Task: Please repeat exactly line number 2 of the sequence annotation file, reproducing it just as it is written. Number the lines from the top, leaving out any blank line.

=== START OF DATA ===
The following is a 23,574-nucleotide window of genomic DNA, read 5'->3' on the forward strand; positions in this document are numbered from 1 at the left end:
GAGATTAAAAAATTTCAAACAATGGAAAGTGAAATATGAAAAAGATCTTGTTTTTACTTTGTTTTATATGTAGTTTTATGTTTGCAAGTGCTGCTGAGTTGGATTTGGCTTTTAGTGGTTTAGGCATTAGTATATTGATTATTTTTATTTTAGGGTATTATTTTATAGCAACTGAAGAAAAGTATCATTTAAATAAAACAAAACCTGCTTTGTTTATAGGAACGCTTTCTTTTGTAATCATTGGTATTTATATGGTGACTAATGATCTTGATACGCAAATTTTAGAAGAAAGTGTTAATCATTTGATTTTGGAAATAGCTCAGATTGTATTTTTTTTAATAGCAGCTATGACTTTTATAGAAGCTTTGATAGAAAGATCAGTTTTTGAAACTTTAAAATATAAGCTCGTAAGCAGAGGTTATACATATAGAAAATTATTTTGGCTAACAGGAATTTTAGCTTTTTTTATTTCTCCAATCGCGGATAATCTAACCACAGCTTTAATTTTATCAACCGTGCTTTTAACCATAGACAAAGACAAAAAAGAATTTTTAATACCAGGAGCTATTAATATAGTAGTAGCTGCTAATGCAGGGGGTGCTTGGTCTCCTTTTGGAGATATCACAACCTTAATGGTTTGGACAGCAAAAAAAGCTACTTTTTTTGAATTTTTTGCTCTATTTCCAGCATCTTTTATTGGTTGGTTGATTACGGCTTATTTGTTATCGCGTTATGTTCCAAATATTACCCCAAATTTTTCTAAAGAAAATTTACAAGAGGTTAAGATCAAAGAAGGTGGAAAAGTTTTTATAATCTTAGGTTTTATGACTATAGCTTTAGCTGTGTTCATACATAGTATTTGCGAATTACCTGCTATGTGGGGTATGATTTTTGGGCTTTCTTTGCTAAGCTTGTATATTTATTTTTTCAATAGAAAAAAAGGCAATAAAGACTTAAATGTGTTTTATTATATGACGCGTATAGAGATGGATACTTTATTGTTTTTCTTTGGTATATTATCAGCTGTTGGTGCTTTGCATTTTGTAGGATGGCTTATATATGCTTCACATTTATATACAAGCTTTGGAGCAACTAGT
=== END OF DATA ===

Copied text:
GAGATTAAAAAATTTCAAACAATGGAAAGTGAAATATGAAAAAGATCTTGTTTTTACTTTGTTTTATATGTAGTTTTATGTTTGCAAGTGCTGCTGAGTTGGATTTGGCTTTTAGTGGTTTAGGCATTAGTATATTGATTATTTTTATTTTAGGGTATTATTTTATAGCAACTGAAGAAAAGTATCATTTAAATAAAACAAAACCTGCTTTGTTTATAGGAACGCTTTCTTTTGTAATCATTGGTATTTATATGGTGACTAATGATCTTGATACGCAAATTTTAGAAGAAAGTGTTAATCATTTGATTTTGGAAATAGCTCAGATTGTATTTTTTTTAATAGCAGCTATGACTTTTATAGAAGCTTTGATAGAAAGATCAGTTTTTGAAACTTTAAAATATAAGCTCGTAAGCAGAGGTTATACATATAGAAAATTATTTTGGCTAACAGGAATTTTAGCTTTTTTTATTTCTCCAATCGCGGATAATCTAACCACAGCTTTAATTTTATCAACCGTGCTTTTAACCATAGACAAAGACAAAAAAGAATTTTTAATACCAGGAGCTATTAATATAGTAGTAGCTGCTAATGCAGGGGGTGCTTGGTCTCCTTTTGGAGATATCACAACCTTAATGGTTTGGACAGCAAAAAAAGCTACTTTTTTTGAATTTTTTGCTCTATTTCCAGCATCTTTTATTGGTTGGTTGATTACGGCTTATTTGTTATCGCGTTATGTTCCAAATATTACCCCAAATTTTTCTAAAGAAAATTTACAAGAGGTTAAGATCAAAGAAGGTGGAAAAGTTTTTATAATCTTAGGTTTTATGACTATAGCTTTAGCTGTGTTCATACATAGTATTTGCGAATTACCTGCTATGTGGGGTATGATTTTTGGGCTTTCTTTGCTAAGCTTGTATATTTATTTTTTCAATAGAAAAAAAGGCAATAAAGACTTAAATGTGTTTTATTATATGACGCGTATAGAGATGGATACTTTATTGTTTTTCTTTGGTATATTATCAGCTGTTGGTGCTTTGCATTTTGTAGGATGGCTTATATATGCTTCACATTTATATACAAGCTTTGGAGCAACTAGT